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Johnson & Johnson recalled 57,000 bottles of the prescription anti-seizure medication Topamax following consumer complaints of an “uncharacteristic odor.”

The recall represents two lots of the Topamax 100 mg tablets made by its Ortho-McNeil Neurologics division, J&J said.

The affected drugs went out between Oct. 19, 2010 and Dec. 28, 2010 in the United States and Puerto Rico.

The company said fewer than 6,000 bottles of the medicine remain in the marketplace.

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J&J said it initiated the recall after receiving four consumer reports of an uncharacteristic odor caused by trace amounts of TBA (2,4,6 tribromoanisole).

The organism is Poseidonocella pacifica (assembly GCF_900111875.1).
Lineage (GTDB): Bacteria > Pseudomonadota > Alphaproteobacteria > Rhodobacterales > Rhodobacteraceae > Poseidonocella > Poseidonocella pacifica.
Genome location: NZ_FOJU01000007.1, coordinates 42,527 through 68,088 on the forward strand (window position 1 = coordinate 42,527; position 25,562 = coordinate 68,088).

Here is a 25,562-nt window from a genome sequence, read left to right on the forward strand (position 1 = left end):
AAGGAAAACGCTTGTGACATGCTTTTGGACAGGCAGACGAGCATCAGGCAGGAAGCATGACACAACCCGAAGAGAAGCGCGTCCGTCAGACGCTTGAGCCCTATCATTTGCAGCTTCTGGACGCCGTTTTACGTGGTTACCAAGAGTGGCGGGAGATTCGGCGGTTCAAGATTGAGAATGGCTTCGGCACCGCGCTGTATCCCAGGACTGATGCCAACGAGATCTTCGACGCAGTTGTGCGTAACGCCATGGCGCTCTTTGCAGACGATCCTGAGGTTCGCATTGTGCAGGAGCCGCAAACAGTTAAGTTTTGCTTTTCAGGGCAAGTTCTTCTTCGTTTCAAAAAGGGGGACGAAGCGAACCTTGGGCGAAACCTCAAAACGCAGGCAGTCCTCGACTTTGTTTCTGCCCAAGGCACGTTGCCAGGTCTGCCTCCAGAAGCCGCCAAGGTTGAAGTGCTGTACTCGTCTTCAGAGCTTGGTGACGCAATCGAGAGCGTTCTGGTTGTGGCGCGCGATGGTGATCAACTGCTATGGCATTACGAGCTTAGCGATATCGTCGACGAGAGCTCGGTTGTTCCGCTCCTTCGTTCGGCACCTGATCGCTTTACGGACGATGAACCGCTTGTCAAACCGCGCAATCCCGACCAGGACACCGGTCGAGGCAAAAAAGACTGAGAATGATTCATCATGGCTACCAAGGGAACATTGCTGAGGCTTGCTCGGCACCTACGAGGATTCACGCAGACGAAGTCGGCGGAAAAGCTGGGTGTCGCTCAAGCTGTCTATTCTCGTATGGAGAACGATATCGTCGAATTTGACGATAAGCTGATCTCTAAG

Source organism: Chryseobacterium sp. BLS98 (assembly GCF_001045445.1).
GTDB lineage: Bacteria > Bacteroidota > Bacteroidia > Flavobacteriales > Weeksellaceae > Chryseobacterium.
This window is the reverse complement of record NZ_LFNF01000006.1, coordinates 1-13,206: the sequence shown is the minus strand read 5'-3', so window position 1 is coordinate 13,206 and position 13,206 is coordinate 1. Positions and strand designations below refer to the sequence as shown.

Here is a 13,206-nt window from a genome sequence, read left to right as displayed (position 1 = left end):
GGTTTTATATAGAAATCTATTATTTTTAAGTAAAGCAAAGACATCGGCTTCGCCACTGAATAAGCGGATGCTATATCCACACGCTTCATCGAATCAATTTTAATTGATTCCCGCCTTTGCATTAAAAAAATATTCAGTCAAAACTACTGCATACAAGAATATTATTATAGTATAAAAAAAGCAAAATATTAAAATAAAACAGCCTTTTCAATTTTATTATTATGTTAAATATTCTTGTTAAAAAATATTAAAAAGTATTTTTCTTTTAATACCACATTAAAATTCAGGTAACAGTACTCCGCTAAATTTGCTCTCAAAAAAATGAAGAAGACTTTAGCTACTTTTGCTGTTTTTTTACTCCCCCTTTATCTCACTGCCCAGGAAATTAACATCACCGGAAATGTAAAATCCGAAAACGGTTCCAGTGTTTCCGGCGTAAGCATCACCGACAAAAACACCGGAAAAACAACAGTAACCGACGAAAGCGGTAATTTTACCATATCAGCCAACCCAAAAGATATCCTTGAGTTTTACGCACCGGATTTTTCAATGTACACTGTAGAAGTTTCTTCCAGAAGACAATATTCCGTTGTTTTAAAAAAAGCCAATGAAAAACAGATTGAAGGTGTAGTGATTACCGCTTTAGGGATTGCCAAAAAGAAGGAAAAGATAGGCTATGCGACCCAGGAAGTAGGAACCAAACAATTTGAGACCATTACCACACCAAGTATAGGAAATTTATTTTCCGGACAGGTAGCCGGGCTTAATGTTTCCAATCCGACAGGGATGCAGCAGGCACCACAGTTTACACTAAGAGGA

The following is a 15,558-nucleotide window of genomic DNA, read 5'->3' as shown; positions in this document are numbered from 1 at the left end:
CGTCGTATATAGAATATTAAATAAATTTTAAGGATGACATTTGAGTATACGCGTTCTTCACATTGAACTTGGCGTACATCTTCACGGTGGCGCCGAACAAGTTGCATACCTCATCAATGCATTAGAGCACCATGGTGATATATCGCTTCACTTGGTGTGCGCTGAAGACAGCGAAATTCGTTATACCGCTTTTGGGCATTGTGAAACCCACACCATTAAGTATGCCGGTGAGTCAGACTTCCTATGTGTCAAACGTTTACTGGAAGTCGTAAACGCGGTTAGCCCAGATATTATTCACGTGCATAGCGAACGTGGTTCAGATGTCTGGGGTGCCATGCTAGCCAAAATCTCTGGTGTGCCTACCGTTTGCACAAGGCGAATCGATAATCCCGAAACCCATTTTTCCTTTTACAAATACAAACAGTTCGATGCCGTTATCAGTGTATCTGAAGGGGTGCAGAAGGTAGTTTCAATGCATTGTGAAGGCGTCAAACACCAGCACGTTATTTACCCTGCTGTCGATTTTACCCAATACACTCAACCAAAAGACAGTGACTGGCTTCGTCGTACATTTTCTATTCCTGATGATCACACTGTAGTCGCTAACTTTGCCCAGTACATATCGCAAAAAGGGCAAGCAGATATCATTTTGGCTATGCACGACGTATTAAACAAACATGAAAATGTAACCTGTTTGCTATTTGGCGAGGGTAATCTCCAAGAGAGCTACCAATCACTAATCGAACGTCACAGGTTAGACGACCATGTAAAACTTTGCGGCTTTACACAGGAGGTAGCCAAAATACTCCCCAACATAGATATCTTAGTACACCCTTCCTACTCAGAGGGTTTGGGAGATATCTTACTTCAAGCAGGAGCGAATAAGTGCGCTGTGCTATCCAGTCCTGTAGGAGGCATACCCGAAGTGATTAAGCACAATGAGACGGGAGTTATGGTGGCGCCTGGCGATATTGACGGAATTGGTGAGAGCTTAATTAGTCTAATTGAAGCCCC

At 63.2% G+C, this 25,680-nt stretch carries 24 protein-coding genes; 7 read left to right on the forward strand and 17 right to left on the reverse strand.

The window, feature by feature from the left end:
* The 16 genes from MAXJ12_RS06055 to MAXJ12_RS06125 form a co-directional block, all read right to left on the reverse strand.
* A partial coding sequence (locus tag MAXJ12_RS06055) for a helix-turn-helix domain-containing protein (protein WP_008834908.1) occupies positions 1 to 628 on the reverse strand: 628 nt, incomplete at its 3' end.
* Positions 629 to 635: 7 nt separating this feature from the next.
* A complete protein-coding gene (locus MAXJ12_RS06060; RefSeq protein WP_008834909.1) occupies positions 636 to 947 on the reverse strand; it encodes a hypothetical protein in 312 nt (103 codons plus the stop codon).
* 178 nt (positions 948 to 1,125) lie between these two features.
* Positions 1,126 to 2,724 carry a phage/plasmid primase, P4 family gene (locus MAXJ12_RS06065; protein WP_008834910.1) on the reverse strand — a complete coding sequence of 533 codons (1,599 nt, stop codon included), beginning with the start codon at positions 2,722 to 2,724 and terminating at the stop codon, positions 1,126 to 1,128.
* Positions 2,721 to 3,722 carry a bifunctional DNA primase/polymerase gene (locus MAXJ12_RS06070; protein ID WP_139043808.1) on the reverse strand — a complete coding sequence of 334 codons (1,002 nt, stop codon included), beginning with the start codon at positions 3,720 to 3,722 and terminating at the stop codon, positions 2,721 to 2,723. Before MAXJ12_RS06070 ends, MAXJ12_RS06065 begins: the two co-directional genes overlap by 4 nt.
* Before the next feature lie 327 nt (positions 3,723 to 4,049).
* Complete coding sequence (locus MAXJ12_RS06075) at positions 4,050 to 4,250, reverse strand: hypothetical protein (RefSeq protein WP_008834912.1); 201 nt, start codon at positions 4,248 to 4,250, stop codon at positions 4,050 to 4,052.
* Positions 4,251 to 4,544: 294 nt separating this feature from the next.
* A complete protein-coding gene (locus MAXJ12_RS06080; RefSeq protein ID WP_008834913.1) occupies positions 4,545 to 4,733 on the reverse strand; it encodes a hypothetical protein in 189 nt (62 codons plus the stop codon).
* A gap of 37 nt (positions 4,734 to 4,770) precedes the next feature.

J&J remains haunted by recalls as last month, the government said it was taking over three Tylenol plants operated by McNeil following a wave of drug recalls and a Food and Drug Administration criminal investigation into safety issues at the factories.

McNeil recalled more than 50 million bottles of Tylenol, Motrin and Benadryl products in 2010 after receiving similar complaints of an unusual moldy, musty odor.

The company said at the time the smell was from trace amounts of the same chemical, TBA, which goes on wooden pallets used to transport and store packaging materials.

While not considered toxic, J&J said TBA can generate an offensive odor, and a very small number of patients have reported temporary gastrointestinal symptoms.

As it relates to Topamax, the company said there have been no reported serious adverse effects caused by the presence of TBA.

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